Try it and see. :)
     
  8. jannert
    Offline

    jannert Contributing Member Supporter Contributor

    Joined:
    Mar 7, 2013
    Messages:
    7,784
    Likes Received:
    7,299
    Location:
    Scotland
    "Rawk! Nevermore?" Ka-POW.
     
  9. EdFromNY
    Offline

    EdFromNY Hope to improve with age Supporter Contributor

    Joined:
    Jun 13, 2010
    Messages:
    4,683
    Likes Received:
    2,534
    Location:
    Queens, NY
    LOL!

    Regarding the OP, I think that sound effects are the stuff of films, description is what is done in literature.
     
  10. Steve Day
    Offline

    Steve Day Senior Member

    Joined:
    Jul 6, 2013
    Messages:
    107
    Likes Received:
    8
    Location:
    PA
    Indeed. POW! and BLAM! are for the comics.

    Funny story: Back in the '50's there was much worry about comics influencing our children. As an example they offered the sub rosa mind control of a cannon's report- BARROOM! Deconstructed as "bar room". (Yes the thought police were with us, way back then.)
     
  11. EdFromNY
    Offline

    EdFromNY Hope to improve with age Supporter Contributor

    Joined:
    Jun 13, 2010
    Messages:
    4,683
    Likes Received:
    2,534
    Location:
    Queens, NY
    [MENTION=55179]Steve Day[/MENTION] - I remember being in seventh grade in parochial school, and the nuns were lecturing us on "decency" (this was back in the day, when The Tablet published its list of "condemned" films). But on this particular day, our nun was going on about printed materials, and at one point she actually put Playboy and Mad Magazine in the same sentence, and all of us boys rose up in protest. She was so taken aback at the outburst that I don't think it occurred to her to be shocked that we knew the difference.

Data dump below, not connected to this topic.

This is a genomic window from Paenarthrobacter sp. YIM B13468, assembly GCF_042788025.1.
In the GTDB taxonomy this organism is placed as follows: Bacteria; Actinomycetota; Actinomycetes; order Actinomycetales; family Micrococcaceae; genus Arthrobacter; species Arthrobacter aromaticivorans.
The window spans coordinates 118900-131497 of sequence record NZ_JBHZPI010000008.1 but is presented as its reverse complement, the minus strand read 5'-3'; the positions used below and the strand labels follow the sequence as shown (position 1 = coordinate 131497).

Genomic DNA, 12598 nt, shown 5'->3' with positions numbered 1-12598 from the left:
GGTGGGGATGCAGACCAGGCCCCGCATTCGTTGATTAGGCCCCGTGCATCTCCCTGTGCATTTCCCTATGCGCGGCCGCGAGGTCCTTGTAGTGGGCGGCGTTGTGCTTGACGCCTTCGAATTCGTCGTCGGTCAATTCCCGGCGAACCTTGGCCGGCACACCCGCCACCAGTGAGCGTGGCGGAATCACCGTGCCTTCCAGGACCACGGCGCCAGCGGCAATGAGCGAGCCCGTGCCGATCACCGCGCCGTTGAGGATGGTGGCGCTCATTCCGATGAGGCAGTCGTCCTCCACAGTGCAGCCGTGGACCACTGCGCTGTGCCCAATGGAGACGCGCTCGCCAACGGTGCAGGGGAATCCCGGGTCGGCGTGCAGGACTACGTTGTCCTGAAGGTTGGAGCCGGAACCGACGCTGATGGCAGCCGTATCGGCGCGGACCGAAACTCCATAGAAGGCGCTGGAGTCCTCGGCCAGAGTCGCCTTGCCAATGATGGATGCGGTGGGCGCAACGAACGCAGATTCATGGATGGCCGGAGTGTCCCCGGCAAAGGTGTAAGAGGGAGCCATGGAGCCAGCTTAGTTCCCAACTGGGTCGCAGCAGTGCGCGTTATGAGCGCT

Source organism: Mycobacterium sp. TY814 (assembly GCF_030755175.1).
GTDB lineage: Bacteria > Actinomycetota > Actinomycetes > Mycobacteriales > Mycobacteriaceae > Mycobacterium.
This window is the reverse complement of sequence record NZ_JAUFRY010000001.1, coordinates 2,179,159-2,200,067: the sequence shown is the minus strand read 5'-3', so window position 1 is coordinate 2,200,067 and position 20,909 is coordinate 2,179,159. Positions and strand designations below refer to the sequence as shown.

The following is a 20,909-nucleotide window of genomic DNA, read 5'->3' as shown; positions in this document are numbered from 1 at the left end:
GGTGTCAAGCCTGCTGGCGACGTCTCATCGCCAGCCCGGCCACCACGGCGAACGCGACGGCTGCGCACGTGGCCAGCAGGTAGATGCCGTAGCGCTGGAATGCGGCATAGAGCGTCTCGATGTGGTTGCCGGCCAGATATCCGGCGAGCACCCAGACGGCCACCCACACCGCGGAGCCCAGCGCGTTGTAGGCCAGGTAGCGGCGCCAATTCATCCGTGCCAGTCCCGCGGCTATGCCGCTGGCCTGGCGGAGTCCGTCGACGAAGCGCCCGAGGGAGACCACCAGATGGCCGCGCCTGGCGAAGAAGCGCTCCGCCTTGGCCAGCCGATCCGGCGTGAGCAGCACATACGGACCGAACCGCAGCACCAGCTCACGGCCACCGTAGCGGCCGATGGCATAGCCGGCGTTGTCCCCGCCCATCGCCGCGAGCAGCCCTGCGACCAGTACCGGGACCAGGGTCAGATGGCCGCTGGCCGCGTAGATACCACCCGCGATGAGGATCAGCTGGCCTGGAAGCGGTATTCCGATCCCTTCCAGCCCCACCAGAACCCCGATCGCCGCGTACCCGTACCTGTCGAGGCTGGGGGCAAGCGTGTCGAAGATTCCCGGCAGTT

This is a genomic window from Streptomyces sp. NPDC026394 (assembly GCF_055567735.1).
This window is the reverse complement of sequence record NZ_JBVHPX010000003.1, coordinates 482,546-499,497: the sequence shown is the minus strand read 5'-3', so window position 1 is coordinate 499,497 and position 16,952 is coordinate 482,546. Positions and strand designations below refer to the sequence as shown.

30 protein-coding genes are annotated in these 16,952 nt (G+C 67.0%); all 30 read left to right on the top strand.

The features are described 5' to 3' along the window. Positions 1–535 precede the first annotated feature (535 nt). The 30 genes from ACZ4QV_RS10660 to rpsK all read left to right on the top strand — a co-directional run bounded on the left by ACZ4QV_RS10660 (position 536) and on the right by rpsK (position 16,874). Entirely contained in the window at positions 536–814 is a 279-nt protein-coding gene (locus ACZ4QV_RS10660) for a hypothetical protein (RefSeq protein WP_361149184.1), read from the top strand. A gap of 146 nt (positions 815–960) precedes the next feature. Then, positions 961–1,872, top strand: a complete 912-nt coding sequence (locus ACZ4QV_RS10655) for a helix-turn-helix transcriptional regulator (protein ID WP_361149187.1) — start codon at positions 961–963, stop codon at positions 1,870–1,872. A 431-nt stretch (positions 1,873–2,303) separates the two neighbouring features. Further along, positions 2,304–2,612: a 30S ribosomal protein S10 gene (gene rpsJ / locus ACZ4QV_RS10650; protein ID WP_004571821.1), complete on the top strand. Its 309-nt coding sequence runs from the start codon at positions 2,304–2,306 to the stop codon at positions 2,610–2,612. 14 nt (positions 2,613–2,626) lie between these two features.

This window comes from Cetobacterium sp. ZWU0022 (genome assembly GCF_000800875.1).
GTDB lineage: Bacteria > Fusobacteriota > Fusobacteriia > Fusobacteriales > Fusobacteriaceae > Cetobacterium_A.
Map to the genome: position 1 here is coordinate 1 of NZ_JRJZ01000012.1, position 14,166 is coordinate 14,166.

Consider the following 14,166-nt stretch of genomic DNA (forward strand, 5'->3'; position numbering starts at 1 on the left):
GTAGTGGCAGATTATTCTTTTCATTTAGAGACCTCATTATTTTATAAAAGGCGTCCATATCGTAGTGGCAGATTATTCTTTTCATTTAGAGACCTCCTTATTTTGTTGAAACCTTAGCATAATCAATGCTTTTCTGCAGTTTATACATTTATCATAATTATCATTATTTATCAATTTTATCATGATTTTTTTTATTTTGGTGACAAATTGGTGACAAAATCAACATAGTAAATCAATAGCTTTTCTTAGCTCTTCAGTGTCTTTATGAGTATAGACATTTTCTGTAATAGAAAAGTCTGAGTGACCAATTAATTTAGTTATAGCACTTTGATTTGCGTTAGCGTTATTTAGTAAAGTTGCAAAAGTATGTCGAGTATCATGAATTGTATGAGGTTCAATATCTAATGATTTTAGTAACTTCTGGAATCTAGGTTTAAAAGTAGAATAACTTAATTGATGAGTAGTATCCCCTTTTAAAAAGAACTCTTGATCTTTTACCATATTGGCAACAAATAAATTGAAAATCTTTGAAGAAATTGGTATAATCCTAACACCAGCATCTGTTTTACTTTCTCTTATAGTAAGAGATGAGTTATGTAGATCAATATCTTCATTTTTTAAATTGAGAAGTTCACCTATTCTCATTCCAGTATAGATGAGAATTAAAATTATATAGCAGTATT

It was probably just as well.
     
  12. mbinks89
    Offline

    mbinks89 Active Member

    Joined:
    Nov 14, 2012
    Messages:
    551
    Likes Received:
    25
    Location:
    Montreal
    Thanks for the input, guys, you've given me some good feedback.
     
  13. ManOrAstroMan
    Offline

    ManOrAstroMan Magical Space Detective Contributor

    Joined:
    May 8, 2012
    Messages:
    817
    Likes Received:
    342
    Location:
    Missouri
    I think written sound effects work best when they interrupt a line of--
    *THUNK!*
    YOW! Who left that *#&+ing box in the hallway?! Sunnunva--
    What was I saying?
     
  14. blackstar21595
    Offline

    blackstar21595 Contributing Member

    Joined:
    Jan 21, 2013
    Messages:
    598
    Likes Received:
    34
    Location:
    Brooklyn,NY
    It's better to just say what it sounds like then use onomatopoeia. Here's a sentence from one of my favorite writers where he uses sound.
    "The beaver lowered its head into the pond and then its belly disappeared and its paddle-like tail swung in a wide arc and cracked flat against the surface of the water. The birches around the pond squeezed the sound and made it sharp and loud, like a rifle going off."
     

Share This Page